Tuesday, 20 August 2013
My favourite encounters in life are definitely the extreme ones. I’m a bit of an all-or-nothing girl. As a result I’m impatient, feisty, outspoken and pretty intolerant of apathy in all its various forms. I put my hands up to making some impractical life choices because I live in the here and now, although my long suffering (and very different) husband balances me out and somewhat earths my incessant electric need for new experiences.
That said, having a limited edition kiddo was never on my bucket list of new experiences, if truth be told. And yet the range and intensity of emotion that is laid at my door daily through this beautiful boy is beyond even my all-or-nothingness. It’s bizarre, upside down and back to front-sometimes it feels as if the milestones we celebrate with all our heart are the very same things that cause the most pain.
We recently met with the incredible Team B to chat through his progress over the past year, celebrate his achievements and start setting appropriate targets for the next year. B’s teacher had crafted a lovely photo and video montage of the mischief-maker himself and amidst British tea and sympathy we began watching. As B’s gorgeous face flashed up on the screen and ‘You Got a Friend In Me’ drifted from the speakers there was a crazy clash of the benign and the utterly significant. B smiling. B eating food on his own. B sitting on his chair in circle time. B showing an interest in other class members. B clapping to sign ‘more.’ B playing in the water. B listening to a story. B pointing at a photo to communicate a need. My heart leaps thinking how far down the road B’s come since the days where eighteen hours each day were spent screaming. The days where we had no idea how to help him. The days when we didn’t even know what was wrong with our baby. And yet, in the very same instant, my heart dives as I remember with a twisted sucker punch that my boy is a whole six years old. Other six year olds talk. Other six year olds can make choices, play football, eat food by themselves, hold a conversation, keep themselves safe and learn. B’s targets? Hold a mark-making tool and appropriately utilise it. Load a spoon at mealtimes. Turn the pages of a book. Tolerate messy play. Copy sounds an adult makes.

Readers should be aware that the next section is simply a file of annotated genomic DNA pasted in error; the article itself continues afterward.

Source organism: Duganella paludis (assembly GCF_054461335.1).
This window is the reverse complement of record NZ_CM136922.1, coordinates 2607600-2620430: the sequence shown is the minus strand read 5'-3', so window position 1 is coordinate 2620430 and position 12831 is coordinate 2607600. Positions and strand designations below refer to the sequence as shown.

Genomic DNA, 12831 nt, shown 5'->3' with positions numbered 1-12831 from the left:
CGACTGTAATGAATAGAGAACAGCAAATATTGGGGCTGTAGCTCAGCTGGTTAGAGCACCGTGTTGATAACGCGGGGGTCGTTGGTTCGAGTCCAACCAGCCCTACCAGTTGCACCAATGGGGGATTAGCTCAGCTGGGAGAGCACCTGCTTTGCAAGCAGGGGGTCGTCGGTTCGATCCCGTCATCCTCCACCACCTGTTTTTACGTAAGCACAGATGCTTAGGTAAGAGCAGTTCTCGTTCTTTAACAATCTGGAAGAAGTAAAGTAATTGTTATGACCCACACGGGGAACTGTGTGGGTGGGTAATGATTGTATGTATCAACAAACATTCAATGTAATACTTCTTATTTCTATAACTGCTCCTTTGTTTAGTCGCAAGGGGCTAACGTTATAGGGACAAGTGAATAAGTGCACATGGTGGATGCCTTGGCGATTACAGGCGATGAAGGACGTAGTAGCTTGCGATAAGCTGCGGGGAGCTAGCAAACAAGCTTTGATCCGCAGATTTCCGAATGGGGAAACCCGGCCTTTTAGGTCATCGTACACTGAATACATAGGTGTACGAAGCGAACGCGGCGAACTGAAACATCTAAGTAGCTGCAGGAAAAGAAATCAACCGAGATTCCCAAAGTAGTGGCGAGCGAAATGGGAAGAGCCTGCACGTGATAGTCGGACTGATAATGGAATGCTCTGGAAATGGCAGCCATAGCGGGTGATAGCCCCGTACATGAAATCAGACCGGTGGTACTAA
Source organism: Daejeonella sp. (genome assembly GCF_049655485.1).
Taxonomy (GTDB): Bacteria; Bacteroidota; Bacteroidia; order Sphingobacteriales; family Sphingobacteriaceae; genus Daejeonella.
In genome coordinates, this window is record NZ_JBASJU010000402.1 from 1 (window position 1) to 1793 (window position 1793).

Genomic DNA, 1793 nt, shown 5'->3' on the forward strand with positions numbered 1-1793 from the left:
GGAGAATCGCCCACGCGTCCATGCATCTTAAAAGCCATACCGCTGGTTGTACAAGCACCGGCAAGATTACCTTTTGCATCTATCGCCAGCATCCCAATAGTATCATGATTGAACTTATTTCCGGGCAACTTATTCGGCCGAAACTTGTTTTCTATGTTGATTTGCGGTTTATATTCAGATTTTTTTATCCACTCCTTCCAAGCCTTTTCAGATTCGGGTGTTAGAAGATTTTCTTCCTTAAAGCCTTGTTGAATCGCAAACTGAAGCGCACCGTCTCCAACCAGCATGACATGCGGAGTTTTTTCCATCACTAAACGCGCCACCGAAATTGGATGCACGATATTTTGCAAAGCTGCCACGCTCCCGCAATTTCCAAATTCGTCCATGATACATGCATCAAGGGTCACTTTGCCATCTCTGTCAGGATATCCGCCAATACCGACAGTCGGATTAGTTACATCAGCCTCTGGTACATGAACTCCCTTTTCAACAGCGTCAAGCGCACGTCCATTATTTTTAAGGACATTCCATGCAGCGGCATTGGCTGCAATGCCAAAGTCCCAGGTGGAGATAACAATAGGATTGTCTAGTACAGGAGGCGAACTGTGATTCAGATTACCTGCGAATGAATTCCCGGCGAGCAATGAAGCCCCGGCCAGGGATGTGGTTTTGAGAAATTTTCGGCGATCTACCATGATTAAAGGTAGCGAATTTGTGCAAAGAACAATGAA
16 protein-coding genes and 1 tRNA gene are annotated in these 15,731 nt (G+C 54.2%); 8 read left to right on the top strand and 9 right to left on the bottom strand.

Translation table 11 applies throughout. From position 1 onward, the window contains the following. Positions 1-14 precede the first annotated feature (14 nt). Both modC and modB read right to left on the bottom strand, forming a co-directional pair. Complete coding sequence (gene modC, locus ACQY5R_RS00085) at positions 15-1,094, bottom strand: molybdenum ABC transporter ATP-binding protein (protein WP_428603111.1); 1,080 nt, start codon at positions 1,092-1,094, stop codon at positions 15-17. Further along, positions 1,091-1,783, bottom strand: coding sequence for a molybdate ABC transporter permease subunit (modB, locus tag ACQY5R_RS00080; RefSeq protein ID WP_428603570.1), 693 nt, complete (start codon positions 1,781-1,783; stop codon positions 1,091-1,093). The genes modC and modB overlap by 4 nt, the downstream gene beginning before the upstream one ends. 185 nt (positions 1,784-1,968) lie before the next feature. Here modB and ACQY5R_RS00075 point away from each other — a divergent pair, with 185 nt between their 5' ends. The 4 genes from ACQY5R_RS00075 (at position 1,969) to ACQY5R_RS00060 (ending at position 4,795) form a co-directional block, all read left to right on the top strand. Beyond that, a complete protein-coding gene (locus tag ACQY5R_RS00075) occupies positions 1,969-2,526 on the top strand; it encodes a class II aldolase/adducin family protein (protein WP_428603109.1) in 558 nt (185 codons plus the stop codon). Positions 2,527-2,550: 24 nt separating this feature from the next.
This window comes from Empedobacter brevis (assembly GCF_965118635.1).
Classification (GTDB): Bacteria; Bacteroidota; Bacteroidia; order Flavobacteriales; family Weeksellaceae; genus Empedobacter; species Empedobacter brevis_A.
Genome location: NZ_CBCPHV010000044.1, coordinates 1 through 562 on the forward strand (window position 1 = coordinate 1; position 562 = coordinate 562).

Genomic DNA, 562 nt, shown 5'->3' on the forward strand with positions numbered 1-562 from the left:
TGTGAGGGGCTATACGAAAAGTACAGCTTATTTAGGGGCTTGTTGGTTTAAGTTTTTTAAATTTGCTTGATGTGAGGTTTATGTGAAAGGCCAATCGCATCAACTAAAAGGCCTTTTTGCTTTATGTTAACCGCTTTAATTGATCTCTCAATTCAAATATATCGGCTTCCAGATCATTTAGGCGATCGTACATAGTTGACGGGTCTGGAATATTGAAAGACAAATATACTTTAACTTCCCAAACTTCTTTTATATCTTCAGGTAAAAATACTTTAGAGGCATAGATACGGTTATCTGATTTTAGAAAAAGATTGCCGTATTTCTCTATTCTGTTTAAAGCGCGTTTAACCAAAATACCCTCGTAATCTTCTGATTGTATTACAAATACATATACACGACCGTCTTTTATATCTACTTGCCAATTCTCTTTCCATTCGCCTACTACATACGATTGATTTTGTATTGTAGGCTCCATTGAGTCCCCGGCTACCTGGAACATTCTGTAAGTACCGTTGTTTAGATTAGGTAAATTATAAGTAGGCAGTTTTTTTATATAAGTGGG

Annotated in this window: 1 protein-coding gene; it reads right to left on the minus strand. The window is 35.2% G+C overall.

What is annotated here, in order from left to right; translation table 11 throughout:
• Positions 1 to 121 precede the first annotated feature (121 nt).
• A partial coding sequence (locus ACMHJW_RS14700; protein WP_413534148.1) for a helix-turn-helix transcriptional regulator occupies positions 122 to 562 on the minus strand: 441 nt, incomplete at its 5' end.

I walked away from the meeting bursting with pride; excited for what B would achieve in the coming year, thankful that he was still with us and totally overwhelmed by the love poured out on him by his teachers. I also walked away feeling gut-wrenchingly heartbroken all over again. Grieving all over again for the ‘normality’ we would never have. For all the things B wouldn’t experience. For all the dreams I never even realised I had for him until they were shattered.
But over and above all these reactions came something even more extreme; something so bittersweet I almost couldn’t bear it. Love. I realised that for my heart to stretch so high and so wide and so deep in my feelings for this kid, I must really love him.
And a lot of times, love hurts.